As Maryland students return to school this week, many teachers predict they'll see a major barrier to student progress - hunger - again this year.
Three of four teachers and principals regularly see hungry students in their schools, according to a new nationwide survey from Share our Strength's "No Kid Hungry Campaign.
Tisha Edwards, interim chief executive for Baltimore City Schools, said hunger keeps too many children from learning.
"There are times when children are complaining of having headaches or stomach aches, or quite frankly, just being irritable," she said.
Even though free breakfast is offered before school starts in Baltimore, Edwards said many children miss it in the morning rush. She said she's looking for ways to increase student participation, possibly by providing breakfast in the classroom.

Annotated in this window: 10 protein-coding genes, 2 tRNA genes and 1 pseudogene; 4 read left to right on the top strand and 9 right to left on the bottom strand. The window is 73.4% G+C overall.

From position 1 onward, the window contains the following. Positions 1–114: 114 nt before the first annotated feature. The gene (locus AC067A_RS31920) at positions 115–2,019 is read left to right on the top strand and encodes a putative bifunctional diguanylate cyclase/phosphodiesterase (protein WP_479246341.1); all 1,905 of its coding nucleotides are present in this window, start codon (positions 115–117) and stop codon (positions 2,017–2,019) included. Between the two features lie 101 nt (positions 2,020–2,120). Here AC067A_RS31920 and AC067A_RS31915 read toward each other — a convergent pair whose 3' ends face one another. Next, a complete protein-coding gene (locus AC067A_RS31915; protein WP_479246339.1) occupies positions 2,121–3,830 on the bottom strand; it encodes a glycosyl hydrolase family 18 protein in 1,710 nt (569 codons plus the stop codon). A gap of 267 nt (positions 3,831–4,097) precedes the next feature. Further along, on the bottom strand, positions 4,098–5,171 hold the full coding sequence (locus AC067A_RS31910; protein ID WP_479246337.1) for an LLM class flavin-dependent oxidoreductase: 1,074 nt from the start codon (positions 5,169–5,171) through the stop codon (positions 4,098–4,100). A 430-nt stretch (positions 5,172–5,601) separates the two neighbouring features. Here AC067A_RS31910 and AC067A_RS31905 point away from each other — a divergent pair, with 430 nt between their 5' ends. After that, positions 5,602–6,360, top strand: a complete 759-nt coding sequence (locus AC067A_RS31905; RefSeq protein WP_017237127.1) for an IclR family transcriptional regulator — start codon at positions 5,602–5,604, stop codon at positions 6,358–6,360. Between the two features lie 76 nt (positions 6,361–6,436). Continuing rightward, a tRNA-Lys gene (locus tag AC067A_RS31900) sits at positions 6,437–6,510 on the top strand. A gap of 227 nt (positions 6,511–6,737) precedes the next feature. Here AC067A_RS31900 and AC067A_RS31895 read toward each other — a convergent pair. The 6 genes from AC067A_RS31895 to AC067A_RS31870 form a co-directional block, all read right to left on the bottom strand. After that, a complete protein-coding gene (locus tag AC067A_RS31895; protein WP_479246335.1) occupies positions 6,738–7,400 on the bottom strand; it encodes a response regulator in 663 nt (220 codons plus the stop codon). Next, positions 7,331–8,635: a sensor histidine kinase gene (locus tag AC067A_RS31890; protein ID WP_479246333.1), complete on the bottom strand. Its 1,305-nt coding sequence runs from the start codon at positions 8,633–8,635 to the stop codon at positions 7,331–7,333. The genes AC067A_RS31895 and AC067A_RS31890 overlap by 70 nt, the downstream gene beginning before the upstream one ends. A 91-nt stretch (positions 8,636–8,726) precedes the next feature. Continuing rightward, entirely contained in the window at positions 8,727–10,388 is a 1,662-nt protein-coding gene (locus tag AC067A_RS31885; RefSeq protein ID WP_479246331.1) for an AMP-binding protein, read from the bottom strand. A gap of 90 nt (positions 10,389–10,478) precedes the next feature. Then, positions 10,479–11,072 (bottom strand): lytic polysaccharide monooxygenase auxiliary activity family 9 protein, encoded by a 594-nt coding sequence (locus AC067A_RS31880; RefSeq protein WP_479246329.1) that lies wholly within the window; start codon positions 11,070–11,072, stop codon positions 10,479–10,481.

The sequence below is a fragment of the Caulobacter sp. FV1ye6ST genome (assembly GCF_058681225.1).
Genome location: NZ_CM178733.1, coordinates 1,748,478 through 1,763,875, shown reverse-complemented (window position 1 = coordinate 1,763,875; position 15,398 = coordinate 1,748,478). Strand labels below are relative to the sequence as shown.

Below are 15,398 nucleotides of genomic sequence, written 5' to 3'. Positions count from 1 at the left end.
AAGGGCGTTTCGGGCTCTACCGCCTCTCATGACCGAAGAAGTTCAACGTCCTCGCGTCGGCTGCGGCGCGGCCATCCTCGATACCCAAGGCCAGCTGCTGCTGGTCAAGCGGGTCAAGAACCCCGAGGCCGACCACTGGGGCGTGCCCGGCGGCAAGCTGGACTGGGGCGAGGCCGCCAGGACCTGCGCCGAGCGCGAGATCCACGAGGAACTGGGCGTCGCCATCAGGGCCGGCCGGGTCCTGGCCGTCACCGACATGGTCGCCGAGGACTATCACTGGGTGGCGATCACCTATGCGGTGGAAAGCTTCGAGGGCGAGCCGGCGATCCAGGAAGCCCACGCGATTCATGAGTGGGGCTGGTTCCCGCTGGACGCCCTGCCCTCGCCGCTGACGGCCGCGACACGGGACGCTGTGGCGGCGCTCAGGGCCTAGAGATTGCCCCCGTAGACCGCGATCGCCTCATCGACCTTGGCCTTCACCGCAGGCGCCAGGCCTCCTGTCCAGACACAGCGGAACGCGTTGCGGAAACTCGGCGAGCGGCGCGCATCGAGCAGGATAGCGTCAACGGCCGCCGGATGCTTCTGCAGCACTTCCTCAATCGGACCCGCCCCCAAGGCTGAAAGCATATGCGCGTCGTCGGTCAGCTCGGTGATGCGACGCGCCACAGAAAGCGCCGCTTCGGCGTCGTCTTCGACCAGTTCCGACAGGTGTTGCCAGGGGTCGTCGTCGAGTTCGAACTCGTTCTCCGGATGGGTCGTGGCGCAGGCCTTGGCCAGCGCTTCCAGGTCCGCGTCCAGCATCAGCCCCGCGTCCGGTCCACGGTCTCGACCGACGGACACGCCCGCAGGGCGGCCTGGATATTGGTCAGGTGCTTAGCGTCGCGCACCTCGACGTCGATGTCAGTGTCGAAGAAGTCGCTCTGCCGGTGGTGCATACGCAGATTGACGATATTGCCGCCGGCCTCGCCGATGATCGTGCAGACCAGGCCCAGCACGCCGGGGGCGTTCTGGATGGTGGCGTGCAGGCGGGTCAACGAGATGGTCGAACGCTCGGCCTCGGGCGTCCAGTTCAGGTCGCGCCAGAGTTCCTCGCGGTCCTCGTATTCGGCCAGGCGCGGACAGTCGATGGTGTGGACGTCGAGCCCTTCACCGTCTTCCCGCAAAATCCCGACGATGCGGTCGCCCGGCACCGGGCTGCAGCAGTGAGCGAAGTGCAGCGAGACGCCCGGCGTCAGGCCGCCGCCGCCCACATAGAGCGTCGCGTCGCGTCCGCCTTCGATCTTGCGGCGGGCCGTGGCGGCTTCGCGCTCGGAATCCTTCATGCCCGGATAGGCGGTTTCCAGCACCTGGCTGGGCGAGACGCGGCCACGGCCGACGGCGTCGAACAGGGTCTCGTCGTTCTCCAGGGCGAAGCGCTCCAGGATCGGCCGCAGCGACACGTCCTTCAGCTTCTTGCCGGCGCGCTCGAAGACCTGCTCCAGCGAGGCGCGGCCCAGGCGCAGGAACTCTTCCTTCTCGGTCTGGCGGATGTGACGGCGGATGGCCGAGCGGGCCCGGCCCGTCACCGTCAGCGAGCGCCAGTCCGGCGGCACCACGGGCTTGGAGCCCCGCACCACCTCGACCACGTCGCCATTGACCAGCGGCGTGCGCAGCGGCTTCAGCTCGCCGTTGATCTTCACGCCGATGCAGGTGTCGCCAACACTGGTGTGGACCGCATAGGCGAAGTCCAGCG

For Edwards, making sure children are fed is not just the right thing to do, it's an investment in the future.
"This isn't just about reducing hunger and reducing poverty," she said, "but having access to a nutritional meal, we believe strongly, is a lever to increasing student achievement."
The report found that teachers and principals are spending more out of their own pockets to help hungry kids. On average, teachers who buy food for their students estimate they spend $37 a month or more than $300 per school year.